True Grit, Charles Portis’ novel has already inspired a popular 1969 movie starring John Wayne and Kim Darby, so some might chafe at the need for a remake. What the Coen Brothers have done will erase all doubt; every moment of the film feels like an authentic glimpse at the true “Wild West”, with performances that are, to the smallest cameo, impossible to improve. The dialogue is written and delivered so simply and beautifully, True Grit is a film every History and English student should study. It’s also a funny, suspenseful and ultimately poignant experience that will leave you utterly satisfied.
Jeff Bridges, deserving of another Oscar nomination, plays the impossibly grizzled, drunken and quick-triggered US Marshall Rooster Cogburn, and thirteen year-old Hailee Steinfeld is a revelation as Mattie Ross, a stubborn Arkansas girl who hires Cogburn to hunt down her father’s killer. Also on the trail of the stupid but dangerous Tom Chaney (Josh Brolin) is a humorously pompous Texas Ranger named LeBoeuf, well played by Matt Damon in a role originally played onscreen by singer Glenn Campbell. You’ll smile every time Bridges calls him Mr. LeBeef.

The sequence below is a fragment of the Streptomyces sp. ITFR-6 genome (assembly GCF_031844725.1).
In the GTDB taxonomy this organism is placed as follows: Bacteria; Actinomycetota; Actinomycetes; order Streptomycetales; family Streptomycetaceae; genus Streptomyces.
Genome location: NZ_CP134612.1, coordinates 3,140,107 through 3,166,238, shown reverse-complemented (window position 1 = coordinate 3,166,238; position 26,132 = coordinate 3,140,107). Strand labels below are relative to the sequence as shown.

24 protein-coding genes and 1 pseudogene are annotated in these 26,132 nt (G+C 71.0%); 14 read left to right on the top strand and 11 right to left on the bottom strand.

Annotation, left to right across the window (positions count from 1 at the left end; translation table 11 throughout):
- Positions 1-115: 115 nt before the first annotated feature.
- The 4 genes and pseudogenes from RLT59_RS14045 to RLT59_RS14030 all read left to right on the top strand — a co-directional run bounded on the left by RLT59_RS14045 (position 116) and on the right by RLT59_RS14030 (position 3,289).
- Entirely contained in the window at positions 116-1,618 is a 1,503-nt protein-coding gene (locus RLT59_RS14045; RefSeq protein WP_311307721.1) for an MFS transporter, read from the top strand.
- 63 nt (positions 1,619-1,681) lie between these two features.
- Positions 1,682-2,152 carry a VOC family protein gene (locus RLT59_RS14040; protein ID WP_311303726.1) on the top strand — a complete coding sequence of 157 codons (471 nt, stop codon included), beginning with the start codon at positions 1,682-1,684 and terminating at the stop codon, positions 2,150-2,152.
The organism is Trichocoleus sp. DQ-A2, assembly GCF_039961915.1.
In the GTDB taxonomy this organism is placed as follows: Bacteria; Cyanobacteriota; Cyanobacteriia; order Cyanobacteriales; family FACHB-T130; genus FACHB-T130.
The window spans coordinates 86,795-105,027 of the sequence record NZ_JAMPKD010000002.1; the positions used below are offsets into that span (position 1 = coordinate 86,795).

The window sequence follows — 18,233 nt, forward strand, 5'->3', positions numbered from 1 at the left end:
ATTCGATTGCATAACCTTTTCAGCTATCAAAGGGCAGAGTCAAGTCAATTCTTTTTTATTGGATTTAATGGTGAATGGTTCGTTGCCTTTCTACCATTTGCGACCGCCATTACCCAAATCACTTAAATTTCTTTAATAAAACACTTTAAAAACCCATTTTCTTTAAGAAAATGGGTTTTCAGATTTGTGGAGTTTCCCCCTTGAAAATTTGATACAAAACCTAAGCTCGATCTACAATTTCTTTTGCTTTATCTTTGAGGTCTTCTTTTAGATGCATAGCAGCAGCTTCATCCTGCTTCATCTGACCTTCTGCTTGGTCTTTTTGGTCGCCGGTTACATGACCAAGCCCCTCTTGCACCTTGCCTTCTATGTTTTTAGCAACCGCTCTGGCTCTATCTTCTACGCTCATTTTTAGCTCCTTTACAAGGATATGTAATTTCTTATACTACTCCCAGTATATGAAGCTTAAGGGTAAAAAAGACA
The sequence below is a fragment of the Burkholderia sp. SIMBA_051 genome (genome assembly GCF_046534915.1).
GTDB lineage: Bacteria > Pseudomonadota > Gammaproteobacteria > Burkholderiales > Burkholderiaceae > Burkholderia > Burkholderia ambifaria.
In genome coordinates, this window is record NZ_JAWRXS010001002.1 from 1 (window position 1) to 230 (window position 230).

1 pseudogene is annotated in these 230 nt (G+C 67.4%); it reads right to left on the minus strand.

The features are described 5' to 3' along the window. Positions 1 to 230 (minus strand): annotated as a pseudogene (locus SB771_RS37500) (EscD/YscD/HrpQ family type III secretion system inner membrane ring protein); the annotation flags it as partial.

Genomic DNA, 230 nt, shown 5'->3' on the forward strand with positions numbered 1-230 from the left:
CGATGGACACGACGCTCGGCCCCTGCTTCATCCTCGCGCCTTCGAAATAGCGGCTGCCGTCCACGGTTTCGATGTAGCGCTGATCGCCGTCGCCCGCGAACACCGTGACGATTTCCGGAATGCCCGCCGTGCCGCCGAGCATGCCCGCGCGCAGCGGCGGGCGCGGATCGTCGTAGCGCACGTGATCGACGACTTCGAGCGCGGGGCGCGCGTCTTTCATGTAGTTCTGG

Chaney has fallen in with a crowd of outlaws, so Cogburn, LeBouef and tagalong Mattie have to venture into the dangerous Indian Territories to capture him. The Coen Brothers excel at creating surreal and suspenseful encounters before the surprising climax. The violence and lawlessness is sudden and brutal, but not beyond a PG-13 level, which makes True Grit a film almost the whole family can enjoy. It is humorous, exciting and educational at the same time. Marmaduke? Not so much.
Early in the film, Mattie tells Cogburn she’s hiring him because he is said to possess “true grit”, although the fact that he may well slaughter her father’s craven killer without a second thought pleases her as well. The Coen Brothers, Bridges, Steinfeld, Damon, Barry Pepper and the rest of the cast show true grit themselves in bringing a historically accurate yet thoroughly entertaining western to an audience that hasn’t seen a good one since, well, the Coen’s No Country for Old Men three years ago.
UPDATE: True Grit is now available on DVD and Blu-ray from Amazon.com.
Review by Neil Cohen, resident film critic of Movie Dearest and Phoenix's Echo Magazine.